Job Searching: Title, Title, Title and Location, Location, Location
While we’ve been testing our beta job seeker platform, I notice a common behavior by many job seekers – we are all very specific with titles and very specific with locations. Makes sense – that’s how things usually work: “I want THIS job, and I want it HERE.” Many times, there’s an “I want it NOW,” but we’ll table that for a later discussion, Of course, let’s challenge conventional wisdom and try not to constrain ourselves. Here’s a big reason: All these job search engines, job boards, etc., are but only one stop in your job search journey. There may be a starting point, a mid-point and perhaps an end point. If you’re early, then having a tight focus may point you in directions that may not bear fruit.
One purpose of searching is to understand which companies are actually hiring. Remember, if most jobs are “hidden,” which means not posted, then we need to see who at least has public openings. Armed with this knowledge, we can at least come up with a nice hit list of a few companies that are hiring in the general field we’re looking, anywhere in the country.
With this great “hit list,” what’s next? Let’s engage and follow these companies. You can check Twitter to get a pulse of the company; look up Yahoo! Finance, Vault.com, and Glassdoor.com and really understand what these companies are up to. Do you need a title or a location to figure that out? Not likely.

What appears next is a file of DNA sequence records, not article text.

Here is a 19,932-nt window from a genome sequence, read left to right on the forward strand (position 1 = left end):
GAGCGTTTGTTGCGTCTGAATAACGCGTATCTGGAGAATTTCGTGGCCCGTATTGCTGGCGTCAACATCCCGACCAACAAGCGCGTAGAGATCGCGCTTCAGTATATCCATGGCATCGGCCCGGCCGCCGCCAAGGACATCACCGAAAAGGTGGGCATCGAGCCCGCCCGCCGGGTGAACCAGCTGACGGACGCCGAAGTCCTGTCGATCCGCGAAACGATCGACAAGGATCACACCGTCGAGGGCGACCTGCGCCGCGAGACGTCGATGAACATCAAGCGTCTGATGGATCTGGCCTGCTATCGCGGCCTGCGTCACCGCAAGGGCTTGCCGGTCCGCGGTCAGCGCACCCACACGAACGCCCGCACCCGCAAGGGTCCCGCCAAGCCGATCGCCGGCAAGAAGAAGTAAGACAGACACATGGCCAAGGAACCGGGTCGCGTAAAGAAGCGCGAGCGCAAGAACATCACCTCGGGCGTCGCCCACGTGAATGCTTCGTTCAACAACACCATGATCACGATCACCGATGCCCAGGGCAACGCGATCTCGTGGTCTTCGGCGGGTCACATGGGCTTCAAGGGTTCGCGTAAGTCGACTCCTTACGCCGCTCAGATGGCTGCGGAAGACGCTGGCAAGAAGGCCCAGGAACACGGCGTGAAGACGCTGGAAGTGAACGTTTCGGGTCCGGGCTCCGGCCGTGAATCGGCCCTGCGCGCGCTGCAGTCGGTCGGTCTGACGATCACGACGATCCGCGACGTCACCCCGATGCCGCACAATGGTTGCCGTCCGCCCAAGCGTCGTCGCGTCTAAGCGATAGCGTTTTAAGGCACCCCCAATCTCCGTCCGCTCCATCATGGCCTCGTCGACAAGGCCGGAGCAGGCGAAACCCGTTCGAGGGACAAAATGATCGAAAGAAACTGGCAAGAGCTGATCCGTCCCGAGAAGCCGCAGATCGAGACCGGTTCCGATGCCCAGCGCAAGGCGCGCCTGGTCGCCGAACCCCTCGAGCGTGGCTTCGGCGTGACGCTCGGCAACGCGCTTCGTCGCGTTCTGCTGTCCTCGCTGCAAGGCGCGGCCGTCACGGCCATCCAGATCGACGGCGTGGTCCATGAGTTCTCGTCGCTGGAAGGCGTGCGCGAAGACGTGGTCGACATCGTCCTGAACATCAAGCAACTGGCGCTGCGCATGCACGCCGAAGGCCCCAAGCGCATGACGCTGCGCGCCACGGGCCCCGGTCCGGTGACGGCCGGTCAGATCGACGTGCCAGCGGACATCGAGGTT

Next, let’s hit our social networks to see whom we know. Remember, nowadays, we live in a flat world. If you’re looking at a great role in Chicago, one of your college buddies in Boston may be able to help you. If you had constrained yourself and looked only in Chicago, you may not think of your buddy in Boston. The big takeaway is that connections from all over may be able to help you, even if they don’t live in the same location as the opening. Some of your college friends may have even relocated overseas, but may still have relevant connections for your job search.
Next up, titles. I was watching one jobseeker search for a “senior copy editor” in “Medford, MA.” Real specific. If you’re picky and can afford to be, more power to you! We already reviewed the location issue, now for the title. Do you need to be “senior?” Does it need to be “copy?” How about searching for “editor,” then applying another filter looking for “copy?” Sometimes these roles don’t really show as “senior,” but after looking at the description, some may be senior. In any event, the company may have posted specific positions, but others are out there with your name on them. The same issue happens in sales, with “Vice President of Sales” in “Denver, CO.” There may be some openings, but not as many as “sales.” Remember, once a company has the intent to fill a role, you may be able to convince them to open up this role (or a new role) to fit your level and capabilities.
The above are real specific examples of being specific. The takeaway is to really understand how these searches can help you directionally and then, over time, get to that pot of gold – your job!